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NDPMA to fight tobacco tax increase

By Staff | Jan 30, 2015

The President of the North Dakota Petroleum Marketers Association says the association is preparing to fight hard to turn back any proposed tax increases, including tobacco tax increases.

NDPMA President Mike Rud, says the state should not support business tax increases of any kind as the state is not in need of additional revenue at this time.

Rud’s remarks come on the heels of bills introduced in the House by Representative Jon Nelson and a companion bill introduced by Senator Tim Mathern. The potential tax increases are staggering and could cause a major negative financial impact on businesses selling tobacco.

The purchaser of a single pack of cigarettes could face a tax increase of roughly 300 percent. The buyer of a single can of snuff could see a tax increase of nearly 350 percent.

Rud says these potential increases are shocking and very troublesome for a number of reasons. “With the retail sector of the state’s economy hitting on all cylinders why would any legislator support throwing a wrench into the economic engine?”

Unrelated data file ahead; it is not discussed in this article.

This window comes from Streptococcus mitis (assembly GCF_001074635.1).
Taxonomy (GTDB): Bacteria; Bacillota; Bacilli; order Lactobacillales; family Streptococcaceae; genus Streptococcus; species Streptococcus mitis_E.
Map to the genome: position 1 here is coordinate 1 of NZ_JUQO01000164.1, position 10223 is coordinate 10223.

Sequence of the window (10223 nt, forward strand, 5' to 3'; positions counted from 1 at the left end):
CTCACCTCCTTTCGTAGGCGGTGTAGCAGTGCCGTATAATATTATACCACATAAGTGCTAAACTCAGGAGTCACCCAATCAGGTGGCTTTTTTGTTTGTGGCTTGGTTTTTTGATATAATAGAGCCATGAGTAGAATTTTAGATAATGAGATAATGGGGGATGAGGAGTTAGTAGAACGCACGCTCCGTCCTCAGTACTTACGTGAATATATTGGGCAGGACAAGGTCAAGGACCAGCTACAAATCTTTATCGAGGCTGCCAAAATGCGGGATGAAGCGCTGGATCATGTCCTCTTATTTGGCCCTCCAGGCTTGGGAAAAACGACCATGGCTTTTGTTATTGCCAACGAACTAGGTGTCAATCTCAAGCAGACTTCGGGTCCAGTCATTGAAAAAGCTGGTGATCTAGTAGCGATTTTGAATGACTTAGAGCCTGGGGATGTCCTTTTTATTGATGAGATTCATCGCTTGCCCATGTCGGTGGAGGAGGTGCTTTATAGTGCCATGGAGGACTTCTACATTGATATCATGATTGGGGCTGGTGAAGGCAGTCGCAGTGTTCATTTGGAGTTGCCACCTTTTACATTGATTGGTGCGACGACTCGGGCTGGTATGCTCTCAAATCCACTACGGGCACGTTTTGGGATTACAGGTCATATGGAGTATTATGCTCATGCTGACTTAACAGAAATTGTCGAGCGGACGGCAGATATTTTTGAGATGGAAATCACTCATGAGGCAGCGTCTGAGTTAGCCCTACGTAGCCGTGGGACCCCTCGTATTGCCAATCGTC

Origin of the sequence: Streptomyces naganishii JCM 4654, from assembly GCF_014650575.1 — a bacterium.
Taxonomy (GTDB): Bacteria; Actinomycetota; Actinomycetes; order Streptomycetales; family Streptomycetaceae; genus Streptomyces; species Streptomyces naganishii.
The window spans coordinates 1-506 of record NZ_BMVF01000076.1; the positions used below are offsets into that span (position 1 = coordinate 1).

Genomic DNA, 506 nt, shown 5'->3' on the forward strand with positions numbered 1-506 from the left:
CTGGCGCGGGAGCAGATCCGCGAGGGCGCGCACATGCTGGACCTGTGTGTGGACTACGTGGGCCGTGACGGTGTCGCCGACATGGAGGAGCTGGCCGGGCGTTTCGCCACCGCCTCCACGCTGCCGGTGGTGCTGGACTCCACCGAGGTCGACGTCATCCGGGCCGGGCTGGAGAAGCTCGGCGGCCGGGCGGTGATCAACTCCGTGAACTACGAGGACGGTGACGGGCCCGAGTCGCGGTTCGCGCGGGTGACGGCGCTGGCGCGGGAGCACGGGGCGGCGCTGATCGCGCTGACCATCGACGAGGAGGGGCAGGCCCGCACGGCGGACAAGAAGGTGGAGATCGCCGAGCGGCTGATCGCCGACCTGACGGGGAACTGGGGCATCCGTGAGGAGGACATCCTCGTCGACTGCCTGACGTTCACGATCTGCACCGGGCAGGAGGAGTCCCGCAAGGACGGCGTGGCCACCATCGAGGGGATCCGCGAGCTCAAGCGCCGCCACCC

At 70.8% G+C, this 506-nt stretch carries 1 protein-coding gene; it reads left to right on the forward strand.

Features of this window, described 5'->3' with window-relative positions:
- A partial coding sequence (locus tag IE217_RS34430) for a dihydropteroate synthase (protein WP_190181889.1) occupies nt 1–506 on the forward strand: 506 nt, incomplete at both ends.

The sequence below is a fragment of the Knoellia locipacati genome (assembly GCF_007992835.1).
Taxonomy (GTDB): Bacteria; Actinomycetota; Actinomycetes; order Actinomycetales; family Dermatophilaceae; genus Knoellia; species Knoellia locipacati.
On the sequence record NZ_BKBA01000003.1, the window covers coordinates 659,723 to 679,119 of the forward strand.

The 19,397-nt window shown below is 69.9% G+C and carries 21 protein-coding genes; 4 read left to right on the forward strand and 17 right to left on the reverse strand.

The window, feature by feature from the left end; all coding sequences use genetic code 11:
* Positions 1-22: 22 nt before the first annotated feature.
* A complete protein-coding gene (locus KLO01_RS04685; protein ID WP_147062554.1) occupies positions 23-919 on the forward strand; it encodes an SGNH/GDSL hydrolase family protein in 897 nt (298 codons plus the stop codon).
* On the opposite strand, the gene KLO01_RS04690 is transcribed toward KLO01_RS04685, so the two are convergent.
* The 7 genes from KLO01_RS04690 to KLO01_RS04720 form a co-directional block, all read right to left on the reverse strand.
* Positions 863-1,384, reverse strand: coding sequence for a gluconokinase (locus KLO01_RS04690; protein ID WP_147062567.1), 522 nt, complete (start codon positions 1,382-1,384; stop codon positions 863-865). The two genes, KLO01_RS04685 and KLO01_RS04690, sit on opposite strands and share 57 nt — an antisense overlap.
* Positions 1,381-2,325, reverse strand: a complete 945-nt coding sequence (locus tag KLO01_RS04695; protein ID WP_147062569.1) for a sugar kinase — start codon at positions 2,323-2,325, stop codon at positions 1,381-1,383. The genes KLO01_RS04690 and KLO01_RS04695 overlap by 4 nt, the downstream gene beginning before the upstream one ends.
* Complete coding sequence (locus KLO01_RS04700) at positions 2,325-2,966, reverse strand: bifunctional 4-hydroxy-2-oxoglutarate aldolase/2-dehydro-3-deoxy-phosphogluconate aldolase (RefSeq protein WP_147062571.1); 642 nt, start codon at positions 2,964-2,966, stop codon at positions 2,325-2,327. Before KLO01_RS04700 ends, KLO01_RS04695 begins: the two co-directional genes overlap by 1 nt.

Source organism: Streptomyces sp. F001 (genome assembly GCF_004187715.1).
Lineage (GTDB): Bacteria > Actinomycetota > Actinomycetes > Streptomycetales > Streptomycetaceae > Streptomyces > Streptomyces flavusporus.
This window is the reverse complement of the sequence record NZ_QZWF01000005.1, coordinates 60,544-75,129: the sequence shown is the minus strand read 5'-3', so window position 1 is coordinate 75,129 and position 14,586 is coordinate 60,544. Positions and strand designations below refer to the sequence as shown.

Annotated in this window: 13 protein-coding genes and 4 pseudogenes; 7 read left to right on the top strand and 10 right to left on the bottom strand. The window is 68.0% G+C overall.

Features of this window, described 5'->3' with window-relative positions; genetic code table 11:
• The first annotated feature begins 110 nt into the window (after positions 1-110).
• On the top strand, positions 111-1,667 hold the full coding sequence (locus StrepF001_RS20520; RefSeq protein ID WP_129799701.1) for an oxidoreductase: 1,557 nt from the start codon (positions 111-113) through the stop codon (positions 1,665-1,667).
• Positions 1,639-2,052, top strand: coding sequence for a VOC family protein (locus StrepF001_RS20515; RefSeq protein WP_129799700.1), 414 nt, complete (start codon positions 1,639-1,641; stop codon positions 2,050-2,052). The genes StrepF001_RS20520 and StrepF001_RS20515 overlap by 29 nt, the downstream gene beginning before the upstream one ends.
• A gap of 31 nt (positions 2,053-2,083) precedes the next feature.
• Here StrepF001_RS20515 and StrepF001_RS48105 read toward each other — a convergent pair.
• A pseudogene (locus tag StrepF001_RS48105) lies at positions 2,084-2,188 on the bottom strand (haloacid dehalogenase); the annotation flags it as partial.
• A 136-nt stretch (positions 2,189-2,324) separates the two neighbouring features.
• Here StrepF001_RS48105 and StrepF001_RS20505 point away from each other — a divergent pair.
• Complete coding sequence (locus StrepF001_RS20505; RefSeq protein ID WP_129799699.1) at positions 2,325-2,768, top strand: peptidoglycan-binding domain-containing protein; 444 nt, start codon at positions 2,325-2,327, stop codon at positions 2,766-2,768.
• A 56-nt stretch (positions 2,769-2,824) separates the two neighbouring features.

The bills, if passed, could have a major impact on c-store sales in the state. Of particular concern to Rud and his members would be the large disparity in cigarette prices between his membership bordering the Native American reservations in the state.

“Only one of the state’s Native American tribes currently has a tobacco compact in place with the state where reservation businesses charge tax on cigarettes. Such an unfair playing field in terms of taxes would severely hamper the ability of marketers off the reservation to compete,” Rud said.”We will fight this 100 percent and oppose any tobacco tax increases to the bitter end.”

Rud added North Dakota legislators have always been a very business friendly group and that Governor Dalrymple has been a strong proponent of no new taxes. “Nevertheless, we will need to prepare for a battle and that’s what we are doing. This particular tax is regressive in nature so taxing a product like cigarettes that’s already on the decline in terms of use doesn’t make any sense whatsoever.”


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